As we understand it, the Internet has allowed for a multiplicacion and diversification of political actors. It has also managed to massively reduce the costs of collective action. On the other hand, the Internet is allowing for a redistribution of resources among political actors and, consequently, a change in power relationships. Lastly, but certainly not least importantly, the repertories of collective action are diversifying. With the Internet a broad spectrum of opportunities has opened up, allowing us to innovate with new forms of collective action based on the connectivity of citizens with shared goals. In the words of Bennet-Segerberg (2011), we are moving from collective action to connective action. Citizen mobilisation via the Internet can introduce topics into the political agenda which would never have entered otherwise; it can configure the definition of the problems faced by a certain policy through Internet-based diffusion of contents and arguments; it can mobilise citizensß by proposing responses to or opposing actions planned by public institutions, and allow institutional action to be followed from outside of public administrations and with collaborative actions evaluating the results. Because of all this, the processes of conforming to politics are now much more complex and unpredictable (Subirats, 2011).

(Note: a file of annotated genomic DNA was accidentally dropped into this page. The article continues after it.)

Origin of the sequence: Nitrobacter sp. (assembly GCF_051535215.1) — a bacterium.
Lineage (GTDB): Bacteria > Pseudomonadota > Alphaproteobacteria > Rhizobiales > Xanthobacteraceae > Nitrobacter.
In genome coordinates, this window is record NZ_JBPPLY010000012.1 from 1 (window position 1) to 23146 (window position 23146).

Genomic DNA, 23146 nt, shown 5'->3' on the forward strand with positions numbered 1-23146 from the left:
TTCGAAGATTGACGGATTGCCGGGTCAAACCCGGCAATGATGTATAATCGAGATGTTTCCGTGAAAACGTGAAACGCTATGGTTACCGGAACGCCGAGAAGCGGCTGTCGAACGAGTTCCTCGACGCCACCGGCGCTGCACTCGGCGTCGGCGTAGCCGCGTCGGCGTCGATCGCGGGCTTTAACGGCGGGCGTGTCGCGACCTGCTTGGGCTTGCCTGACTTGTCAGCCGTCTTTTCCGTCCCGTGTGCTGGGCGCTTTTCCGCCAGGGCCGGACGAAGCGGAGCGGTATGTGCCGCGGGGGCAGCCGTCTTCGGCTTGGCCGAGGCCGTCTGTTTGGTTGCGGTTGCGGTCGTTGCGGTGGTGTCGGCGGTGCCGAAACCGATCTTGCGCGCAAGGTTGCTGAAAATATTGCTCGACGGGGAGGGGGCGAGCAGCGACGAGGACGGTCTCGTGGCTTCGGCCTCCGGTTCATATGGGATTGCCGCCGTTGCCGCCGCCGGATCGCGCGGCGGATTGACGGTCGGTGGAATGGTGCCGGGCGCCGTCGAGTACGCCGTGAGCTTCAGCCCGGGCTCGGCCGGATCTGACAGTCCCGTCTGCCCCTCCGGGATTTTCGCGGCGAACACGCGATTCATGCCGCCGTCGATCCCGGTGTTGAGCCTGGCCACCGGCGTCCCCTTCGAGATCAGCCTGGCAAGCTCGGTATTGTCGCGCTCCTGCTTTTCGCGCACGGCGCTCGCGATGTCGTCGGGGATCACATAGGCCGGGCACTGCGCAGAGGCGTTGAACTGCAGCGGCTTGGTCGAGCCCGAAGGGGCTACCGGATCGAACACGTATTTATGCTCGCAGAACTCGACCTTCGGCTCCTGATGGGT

Bennett, W.L., - Segerberg, A., 2013, The Logic of Connective Action. Digital Media and the Personalization of Contentious Politics, Cambrige, Cambridge University Press
Jellinek, G. (1978): Fragmentos de Estado, Civitas, Madrid.
Poster, M. 2007. "Internet Piracy as Radical Democracy", en L. Dahlberg y E. Siapera (eds.), Radical Democracy and the Internet. Interrogating Theory and Practice, Nueva York: Palgrave-macmillan, 207-225.
Subirats, J. 2011. Otra sociedad ¿otra política?. Barcelona: Icària